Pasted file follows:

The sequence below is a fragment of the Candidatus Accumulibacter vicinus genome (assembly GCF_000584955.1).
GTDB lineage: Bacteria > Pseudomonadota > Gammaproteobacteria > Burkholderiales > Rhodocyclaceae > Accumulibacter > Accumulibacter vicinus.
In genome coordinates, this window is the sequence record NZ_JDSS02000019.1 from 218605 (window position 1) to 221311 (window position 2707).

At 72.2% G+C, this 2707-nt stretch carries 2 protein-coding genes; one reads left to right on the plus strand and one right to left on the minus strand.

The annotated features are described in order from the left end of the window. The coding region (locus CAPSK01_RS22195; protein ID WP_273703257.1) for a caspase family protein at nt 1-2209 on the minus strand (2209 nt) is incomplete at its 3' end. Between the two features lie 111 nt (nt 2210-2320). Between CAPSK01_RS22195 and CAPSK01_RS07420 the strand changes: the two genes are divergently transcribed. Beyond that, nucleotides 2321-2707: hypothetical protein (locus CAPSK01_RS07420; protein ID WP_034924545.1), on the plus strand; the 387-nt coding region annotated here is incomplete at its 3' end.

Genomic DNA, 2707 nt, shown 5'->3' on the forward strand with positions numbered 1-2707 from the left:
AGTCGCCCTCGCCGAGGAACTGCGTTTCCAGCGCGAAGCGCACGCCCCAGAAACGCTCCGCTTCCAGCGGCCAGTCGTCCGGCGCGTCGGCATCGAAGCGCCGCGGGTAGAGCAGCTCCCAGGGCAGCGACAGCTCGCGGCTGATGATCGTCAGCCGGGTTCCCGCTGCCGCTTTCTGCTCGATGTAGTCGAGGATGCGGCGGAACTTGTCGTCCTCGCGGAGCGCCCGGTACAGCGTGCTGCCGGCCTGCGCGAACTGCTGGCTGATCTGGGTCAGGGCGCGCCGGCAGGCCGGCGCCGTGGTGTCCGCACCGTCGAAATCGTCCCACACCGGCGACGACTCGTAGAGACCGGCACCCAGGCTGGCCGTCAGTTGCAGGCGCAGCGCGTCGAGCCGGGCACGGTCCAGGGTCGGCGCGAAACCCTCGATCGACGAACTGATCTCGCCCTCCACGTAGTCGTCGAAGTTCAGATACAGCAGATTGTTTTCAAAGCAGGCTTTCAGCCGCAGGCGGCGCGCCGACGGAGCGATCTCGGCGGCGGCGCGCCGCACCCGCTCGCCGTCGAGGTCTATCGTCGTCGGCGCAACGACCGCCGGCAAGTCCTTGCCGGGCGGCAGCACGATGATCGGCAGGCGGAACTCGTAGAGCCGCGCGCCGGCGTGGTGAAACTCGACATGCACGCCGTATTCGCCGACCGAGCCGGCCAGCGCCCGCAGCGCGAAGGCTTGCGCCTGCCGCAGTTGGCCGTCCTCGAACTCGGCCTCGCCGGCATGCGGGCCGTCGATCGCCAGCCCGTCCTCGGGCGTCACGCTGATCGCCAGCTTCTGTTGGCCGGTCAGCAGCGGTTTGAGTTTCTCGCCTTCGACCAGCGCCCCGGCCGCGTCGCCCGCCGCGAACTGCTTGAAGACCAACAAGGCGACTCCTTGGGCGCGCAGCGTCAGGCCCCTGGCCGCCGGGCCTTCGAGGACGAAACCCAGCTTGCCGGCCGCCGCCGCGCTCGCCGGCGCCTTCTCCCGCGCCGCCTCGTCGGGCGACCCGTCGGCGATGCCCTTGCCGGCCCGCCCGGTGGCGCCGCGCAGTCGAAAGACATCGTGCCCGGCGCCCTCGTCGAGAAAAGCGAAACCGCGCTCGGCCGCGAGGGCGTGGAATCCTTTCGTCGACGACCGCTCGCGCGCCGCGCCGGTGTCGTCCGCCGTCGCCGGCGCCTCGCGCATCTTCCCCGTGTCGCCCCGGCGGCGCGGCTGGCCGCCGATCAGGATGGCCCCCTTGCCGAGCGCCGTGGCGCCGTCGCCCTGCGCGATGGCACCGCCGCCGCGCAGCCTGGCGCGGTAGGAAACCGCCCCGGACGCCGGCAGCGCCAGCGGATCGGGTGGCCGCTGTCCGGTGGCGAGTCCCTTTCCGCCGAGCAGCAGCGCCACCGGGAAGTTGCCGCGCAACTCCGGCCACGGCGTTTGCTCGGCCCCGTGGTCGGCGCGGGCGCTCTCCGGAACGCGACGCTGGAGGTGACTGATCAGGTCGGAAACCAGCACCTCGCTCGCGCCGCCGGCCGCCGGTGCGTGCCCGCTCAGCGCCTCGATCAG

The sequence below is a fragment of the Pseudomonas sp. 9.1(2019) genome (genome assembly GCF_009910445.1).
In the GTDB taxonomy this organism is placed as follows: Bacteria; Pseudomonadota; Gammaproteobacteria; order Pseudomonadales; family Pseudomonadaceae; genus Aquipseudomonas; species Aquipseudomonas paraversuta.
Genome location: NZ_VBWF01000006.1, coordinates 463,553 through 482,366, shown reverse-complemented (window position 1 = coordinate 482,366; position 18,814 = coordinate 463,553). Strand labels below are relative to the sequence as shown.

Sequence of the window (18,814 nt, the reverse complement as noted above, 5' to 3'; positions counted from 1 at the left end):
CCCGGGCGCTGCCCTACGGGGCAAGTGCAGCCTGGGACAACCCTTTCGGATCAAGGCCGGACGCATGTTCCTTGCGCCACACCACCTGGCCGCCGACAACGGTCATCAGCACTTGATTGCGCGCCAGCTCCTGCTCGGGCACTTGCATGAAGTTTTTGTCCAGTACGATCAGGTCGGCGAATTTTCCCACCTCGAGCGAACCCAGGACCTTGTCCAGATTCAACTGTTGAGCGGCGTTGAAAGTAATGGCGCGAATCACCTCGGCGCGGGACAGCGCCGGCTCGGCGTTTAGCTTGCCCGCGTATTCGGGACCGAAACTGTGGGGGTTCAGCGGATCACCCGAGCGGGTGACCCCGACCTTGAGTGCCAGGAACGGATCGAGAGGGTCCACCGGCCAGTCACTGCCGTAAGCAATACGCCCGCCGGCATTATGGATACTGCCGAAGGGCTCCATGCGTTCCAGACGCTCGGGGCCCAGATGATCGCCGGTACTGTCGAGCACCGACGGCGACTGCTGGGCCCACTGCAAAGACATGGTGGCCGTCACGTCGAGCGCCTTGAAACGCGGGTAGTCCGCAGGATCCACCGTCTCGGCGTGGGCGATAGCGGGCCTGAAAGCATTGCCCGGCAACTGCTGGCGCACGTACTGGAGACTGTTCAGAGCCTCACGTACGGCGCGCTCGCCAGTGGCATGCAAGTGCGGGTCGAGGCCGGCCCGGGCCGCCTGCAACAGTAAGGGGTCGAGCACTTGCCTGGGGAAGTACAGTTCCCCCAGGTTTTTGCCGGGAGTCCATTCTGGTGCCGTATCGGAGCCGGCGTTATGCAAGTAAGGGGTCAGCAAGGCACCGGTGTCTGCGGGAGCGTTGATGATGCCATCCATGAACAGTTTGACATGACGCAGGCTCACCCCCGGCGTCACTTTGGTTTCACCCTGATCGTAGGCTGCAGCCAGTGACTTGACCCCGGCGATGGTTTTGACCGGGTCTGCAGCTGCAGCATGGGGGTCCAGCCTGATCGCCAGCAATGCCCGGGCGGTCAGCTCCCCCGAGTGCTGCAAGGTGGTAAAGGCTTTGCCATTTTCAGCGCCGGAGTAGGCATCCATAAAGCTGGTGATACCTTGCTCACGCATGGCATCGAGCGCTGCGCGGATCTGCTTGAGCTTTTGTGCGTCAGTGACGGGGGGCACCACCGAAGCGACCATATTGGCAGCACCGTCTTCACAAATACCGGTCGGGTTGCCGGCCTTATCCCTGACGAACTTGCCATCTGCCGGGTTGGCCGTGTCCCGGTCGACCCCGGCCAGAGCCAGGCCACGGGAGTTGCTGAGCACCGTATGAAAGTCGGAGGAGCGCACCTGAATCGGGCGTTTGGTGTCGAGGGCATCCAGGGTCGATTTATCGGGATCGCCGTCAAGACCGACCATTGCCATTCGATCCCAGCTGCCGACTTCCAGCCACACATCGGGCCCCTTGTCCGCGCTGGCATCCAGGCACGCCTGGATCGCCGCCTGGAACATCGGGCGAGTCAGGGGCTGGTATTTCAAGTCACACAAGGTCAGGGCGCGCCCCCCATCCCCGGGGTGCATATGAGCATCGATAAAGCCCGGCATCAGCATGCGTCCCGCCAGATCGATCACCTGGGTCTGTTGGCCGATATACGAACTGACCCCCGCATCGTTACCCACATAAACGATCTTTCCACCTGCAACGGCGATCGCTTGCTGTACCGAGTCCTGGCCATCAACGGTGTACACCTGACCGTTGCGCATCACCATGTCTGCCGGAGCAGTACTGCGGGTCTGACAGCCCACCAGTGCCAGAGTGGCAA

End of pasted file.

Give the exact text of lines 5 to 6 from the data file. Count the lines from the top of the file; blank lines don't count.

The annotated features are described in order from the left end of the window. The coding region (locus CAPSK01_RS22195; protein ID WP_273703257.1) for a caspase family protein at nt 1-2209 on the minus strand (2209 nt) is incomplete at its 3' end. Between the two features lie 111 nt (nt 2210-2320). Between CAPSK01_RS22195 and CAPSK01_RS07420 the strand changes: the two genes are divergently transcribed. Beyond that, nucleotides 2321-2707: hypothetical protein (locus CAPSK01_RS07420; protein ID WP_034924545.1), on the plus strand; the 387-nt coding region annotated here is incomplete at its 3' end.

Genomic DNA, 2707 nt, shown 5'->3' on the forward strand with positions numbered 1-2707 from the left: